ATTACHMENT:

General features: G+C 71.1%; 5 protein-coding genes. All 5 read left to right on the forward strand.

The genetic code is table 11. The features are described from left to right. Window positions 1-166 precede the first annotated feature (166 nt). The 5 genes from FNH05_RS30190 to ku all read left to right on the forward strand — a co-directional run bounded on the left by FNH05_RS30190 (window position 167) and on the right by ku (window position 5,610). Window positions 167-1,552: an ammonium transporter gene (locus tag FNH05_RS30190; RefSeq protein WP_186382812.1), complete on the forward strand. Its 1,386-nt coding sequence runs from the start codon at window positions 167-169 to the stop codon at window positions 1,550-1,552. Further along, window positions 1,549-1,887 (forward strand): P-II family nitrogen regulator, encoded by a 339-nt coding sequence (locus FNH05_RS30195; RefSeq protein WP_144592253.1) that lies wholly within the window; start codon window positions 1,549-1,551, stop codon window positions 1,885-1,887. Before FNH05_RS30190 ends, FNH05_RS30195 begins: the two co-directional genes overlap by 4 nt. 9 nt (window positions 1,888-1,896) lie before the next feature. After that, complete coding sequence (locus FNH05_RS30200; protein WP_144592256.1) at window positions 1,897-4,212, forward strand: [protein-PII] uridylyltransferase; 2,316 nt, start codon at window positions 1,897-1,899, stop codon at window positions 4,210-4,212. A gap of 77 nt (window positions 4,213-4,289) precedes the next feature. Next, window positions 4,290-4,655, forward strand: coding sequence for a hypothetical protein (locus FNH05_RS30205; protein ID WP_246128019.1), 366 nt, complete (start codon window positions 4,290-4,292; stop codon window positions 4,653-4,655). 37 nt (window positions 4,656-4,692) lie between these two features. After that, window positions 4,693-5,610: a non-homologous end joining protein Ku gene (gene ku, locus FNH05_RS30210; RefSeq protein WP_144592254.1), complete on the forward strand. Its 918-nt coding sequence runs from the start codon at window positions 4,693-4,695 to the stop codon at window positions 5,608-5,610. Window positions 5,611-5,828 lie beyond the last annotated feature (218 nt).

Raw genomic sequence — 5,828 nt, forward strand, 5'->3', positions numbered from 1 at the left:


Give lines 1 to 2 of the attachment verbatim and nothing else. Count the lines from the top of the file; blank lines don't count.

General features: G+C 71.1%; 5 protein-coding genes. All 5 read left to right on the forward strand.

The genetic code is table 11. The features are described from left to right. Window positions 1-166 precede the first annotated feature (166 nt). The 5 genes from FNH05_RS30190 to ku all read left to right on the forward strand — a co-directional run bounded on the left by FNH05_RS30190 (window position 167) and on the right by ku (window position 5,610). Window positions 167-1,552: an ammonium transporter gene (locus tag FNH05_RS30190; RefSeq protein WP_186382812.1), complete on the forward strand. Its 1,386-nt coding sequence runs from the start codon at window positions 167-169 to the stop codon at window positions 1,550-1,552. Further along, window positions 1,549-1,887 (forward strand): P-II family nitrogen regulator, encoded by a 339-nt coding sequence (locus FNH05_RS30195; RefSeq protein WP_144592253.1) that lies wholly within the window; start codon window positions 1,549-1,551, stop codon window positions 1,885-1,887. Before FNH05_RS30190 ends, FNH05_RS30195 begins: the two co-directional genes overlap by 4 nt. 9 nt (window positions 1,888-1,896) lie before the next feature. After that, complete coding sequence (locus FNH05_RS30200; protein WP_144592256.1) at window positions 1,897-4,212, forward strand: [protein-PII] uridylyltransferase; 2,316 nt, start codon at window positions 1,897-1,899, stop codon at window positions 4,210-4,212. A gap of 77 nt (window positions 4,213-4,289) precedes the next feature. Next, window positions 4,290-4,655, forward strand: coding sequence for a hypothetical protein (locus FNH05_RS30205; protein ID WP_246128019.1), 366 nt, complete (start codon window positions 4,290-4,292; stop codon window positions 4,653-4,655). 37 nt (window positions 4,656-4,692) lie between these two features. After that, window positions 4,693-5,610: a non-homologous end joining protein Ku gene (gene ku, locus FNH05_RS30210; RefSeq protein WP_144592254.1), complete on the forward strand. Its 918-nt coding sequence runs from the start codon at window positions 4,693-4,695 to the stop codon at window positions 5,608-5,610. Window positions 5,611-5,828 lie beyond the last annotated feature (218 nt).